George Bush suddenly finds himself - like the Detroit Pistons - the embattled underdog. Falling behind in the polls, losing support in key states such as California, the vice-president is now fighting back. He has launched a full-court press against Michael Dukakis, who has emerged as the Magic Johnson of the Democratic Party.
Political veteran Robert Strauss says that unless Mr. Bush can damage Governor Dukakis quickly, the Democratic ticket could emerge from the party's national convention next month in Atlanta with a 25-point lead.
Republicans have ``got to hold that down,'' says Mr. Strauss, a former Democratic Party chairman. ``They know that George Bush is not the kind of fellow [who] can come back from way behind. He isn't Ronald Reagan, who can hit a long ball.''
Bush has responded with an ``onslaught of negative campaigning, and it's going to get worse,'' predicts Strauss, who spoke to reporters at a breakfast here Monday.
Republicans admit that Dukakis will emerge from the Atlanta convention with a lead - but they doubt it will be more than 15 points.
``History shows that leads like that can evaporate,'' says William Feltus, a pollster who has done work for Republican candidates.
``A 15-point lead is no big deal at that point in the campaign,'' Mr. Feltus says.
As Dukakis grapples with the Rev. Jesse Jackson over platform issues, Bush has hit the campaign trail after the California primary as if this were September.
Behind Bush's current strategy - which emphasizes negative campaigning - are numbers that some Republicans find disturbing.
Recent Gallup polls, for example, show that nearly half of Dukakis's strength comes from voters ``against Bush'' rather than ``for Dukakis.''
Larry Hugick, a Gallup analyst, notes that 40 percent of the public currently has a ``very unfavorable'' or ``mostly unfavorable'' opinion of Bush. ``That's a serious problem,'' Mr. Hugick says.
At the same time, Dukakis's unfavorable rating is a scant 15 percent - hardly enough to show up on the charts.
One reason: Few people know Dukakis, or what he stands for.
``There's a real opportunity for Bush to improve things,'' Hugick says.
In recent days, Bush has moved in three directions to narrow the gap with Dukakis.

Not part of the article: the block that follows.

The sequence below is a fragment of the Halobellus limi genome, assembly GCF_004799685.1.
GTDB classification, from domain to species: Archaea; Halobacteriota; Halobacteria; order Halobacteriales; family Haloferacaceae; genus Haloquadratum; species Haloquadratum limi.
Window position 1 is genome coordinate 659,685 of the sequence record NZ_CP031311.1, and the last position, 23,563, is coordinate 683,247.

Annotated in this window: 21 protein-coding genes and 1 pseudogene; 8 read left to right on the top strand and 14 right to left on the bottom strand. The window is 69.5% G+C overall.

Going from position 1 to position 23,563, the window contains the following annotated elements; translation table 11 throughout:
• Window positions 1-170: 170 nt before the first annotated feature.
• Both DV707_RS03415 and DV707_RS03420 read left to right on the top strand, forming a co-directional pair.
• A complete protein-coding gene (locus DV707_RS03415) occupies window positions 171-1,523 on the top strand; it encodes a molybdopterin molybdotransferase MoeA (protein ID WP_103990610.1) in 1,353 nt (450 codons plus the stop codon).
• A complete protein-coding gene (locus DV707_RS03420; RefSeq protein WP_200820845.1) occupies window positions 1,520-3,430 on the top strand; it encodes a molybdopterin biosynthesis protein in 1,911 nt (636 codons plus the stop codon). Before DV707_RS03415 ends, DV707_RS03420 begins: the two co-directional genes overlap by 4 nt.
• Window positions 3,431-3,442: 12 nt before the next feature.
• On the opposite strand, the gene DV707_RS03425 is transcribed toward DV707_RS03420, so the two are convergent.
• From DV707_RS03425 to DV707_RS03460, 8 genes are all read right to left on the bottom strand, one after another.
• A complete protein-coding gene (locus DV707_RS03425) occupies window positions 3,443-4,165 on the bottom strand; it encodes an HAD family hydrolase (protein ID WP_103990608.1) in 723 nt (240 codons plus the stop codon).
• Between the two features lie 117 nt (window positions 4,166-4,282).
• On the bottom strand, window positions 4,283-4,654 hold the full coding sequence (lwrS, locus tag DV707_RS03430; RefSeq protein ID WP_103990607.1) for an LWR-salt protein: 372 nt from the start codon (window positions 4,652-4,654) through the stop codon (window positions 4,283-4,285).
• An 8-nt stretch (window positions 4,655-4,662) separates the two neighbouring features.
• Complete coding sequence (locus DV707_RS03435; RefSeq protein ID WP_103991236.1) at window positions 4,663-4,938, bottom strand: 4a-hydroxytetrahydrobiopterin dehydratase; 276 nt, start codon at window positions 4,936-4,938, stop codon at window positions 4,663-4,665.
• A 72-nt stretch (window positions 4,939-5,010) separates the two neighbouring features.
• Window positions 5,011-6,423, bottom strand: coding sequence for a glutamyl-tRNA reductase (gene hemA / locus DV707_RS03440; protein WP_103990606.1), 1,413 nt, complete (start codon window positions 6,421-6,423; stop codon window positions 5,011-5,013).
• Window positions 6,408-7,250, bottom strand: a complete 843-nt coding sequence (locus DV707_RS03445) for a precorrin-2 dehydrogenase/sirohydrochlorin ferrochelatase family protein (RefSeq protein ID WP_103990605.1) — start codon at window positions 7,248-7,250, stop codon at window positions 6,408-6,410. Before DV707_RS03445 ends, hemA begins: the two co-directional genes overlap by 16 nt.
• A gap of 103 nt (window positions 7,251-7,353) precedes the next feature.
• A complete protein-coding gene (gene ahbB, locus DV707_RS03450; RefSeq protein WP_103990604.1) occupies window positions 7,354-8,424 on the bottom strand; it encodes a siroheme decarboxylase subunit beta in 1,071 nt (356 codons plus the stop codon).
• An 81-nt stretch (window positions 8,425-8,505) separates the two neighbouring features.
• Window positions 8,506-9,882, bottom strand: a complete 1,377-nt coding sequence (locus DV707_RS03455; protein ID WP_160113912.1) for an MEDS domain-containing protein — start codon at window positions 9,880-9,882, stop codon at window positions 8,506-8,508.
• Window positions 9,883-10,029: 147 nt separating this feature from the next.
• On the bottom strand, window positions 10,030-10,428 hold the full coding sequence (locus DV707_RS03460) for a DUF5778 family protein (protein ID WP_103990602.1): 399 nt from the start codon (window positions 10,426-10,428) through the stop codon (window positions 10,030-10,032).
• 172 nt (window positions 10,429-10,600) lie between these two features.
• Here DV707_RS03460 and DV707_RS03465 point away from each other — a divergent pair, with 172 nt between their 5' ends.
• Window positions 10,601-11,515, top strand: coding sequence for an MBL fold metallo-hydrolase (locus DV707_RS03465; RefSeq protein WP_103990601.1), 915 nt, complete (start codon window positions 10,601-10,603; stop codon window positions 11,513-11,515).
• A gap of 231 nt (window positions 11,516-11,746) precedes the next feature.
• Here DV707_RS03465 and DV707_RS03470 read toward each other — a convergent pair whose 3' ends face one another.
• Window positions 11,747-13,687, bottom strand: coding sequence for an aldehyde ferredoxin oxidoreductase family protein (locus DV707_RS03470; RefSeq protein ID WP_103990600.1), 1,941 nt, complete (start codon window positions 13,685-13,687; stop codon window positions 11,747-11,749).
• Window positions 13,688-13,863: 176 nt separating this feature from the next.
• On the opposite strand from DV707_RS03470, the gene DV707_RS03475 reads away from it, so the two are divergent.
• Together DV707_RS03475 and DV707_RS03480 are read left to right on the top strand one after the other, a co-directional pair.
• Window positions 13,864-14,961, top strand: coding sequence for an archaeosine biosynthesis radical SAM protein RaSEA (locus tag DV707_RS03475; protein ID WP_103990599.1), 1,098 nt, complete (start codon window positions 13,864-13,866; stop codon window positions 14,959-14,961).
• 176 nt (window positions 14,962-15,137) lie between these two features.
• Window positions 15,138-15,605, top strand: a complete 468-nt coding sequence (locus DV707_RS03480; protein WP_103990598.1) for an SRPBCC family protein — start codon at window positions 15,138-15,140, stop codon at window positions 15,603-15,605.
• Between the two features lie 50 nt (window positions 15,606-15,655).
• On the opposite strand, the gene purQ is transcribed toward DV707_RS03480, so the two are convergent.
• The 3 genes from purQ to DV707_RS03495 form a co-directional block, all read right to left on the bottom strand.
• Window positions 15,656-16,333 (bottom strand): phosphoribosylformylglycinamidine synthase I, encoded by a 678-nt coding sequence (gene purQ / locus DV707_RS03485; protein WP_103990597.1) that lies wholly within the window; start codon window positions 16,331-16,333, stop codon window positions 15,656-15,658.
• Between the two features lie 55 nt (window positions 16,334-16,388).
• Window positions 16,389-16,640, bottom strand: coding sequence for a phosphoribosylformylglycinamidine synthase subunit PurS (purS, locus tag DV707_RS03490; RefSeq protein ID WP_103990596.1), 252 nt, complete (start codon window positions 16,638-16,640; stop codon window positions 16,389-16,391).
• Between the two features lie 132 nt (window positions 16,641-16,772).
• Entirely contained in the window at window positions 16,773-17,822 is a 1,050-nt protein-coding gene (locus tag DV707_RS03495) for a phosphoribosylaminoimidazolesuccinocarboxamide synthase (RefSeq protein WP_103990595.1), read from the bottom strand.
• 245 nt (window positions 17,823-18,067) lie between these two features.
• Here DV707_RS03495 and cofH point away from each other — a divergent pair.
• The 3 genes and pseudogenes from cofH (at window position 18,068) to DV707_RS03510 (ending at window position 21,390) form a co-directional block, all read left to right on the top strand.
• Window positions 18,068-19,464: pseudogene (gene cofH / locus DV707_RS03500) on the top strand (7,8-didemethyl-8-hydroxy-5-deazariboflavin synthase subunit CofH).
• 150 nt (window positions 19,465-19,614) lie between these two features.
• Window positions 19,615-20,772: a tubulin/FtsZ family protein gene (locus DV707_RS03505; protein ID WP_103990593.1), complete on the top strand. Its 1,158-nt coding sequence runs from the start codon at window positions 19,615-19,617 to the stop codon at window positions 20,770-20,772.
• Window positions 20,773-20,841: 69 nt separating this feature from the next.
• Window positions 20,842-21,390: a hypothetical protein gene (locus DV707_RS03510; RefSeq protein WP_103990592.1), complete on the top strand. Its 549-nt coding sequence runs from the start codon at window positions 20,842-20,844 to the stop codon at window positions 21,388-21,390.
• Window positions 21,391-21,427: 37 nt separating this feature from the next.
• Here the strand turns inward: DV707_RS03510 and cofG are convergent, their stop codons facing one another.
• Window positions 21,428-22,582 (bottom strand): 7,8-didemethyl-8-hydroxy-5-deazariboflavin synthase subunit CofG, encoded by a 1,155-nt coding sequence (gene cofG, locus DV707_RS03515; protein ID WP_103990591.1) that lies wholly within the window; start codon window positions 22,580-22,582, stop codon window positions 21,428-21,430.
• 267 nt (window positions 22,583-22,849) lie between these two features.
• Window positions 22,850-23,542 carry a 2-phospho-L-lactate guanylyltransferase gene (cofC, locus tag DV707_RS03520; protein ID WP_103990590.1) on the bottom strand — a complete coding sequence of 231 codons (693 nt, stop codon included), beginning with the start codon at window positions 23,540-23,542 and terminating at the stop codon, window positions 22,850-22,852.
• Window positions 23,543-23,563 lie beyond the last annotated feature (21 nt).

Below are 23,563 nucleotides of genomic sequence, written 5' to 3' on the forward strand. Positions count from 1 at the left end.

First, he has tried to define Dukakis as a Northeastern liberal who favors tax-and-spend policies in the style of George McGovern.
Second, he has opened himself for interviews by the national press, which he had largely kept at bay in recent months.
Third, he has begun defining himself apart from Ronald Reagan - most recently in a speech at Danville, Va., where he announced that he favors stepped-up federal efforts to encourage minority business development. Bush hopes to double Mr. Reagan's 7 percent vote among blacks in 1984. In a close election, that could be crucial.
But Bush's main thrust is against Dukakis. In a series of speeches from Ontario, Calif., to Houston, Bush has ripped Dukakis as a ``defender of a flawed world view'' that has been shaped by ``the old inconsistencies of the left.''
Bush lambastes Dukakis for opposing most new major weapons systems such as the MX missile, the Midgetman missile, and the new carrier task force. And he charges that Dukakis would raise taxes if elected.
``Mudslinging,'' a Dukakis aide responds.
The Bush attacks, however, are clearly calculated. Pollsters report that nearly half the voters know so little about Dukakis that they could change their minds before election day. Bush needs to raise doubts about Dukakis before the opinions of those voters harden.
Right now, Dukakis is ``the new product - the new and improved version'' that Americans always love to try, Feltus says. ``Dukakis is like a new car - it's always better than your old car. It smells good for a while. But after a while, the air conditioner doesn't work, and the old problems appear. And that's what will happen with this campaign. Dukakis's unfavorable ratings will go up.''
Republicans think they already see that happening. Over the weekend, Dukakis buckled to demands by Mr. Jackson when he agreed to a platform plank that would brand South Africa as a terrorist state.
They expect Jackson to continue his demands on Dukakis and to nudge the governor further left, just as Dukakis tries to move to the center.
Democrat Strauss insists that Jackson won't make life hard for Dukakis. Observers at the Democratic platform hearings at Mackinac Island, Mich., over the weekend say Democrats are more unified than at any time in the past eight years.
Some Republicans call that wishful thinking.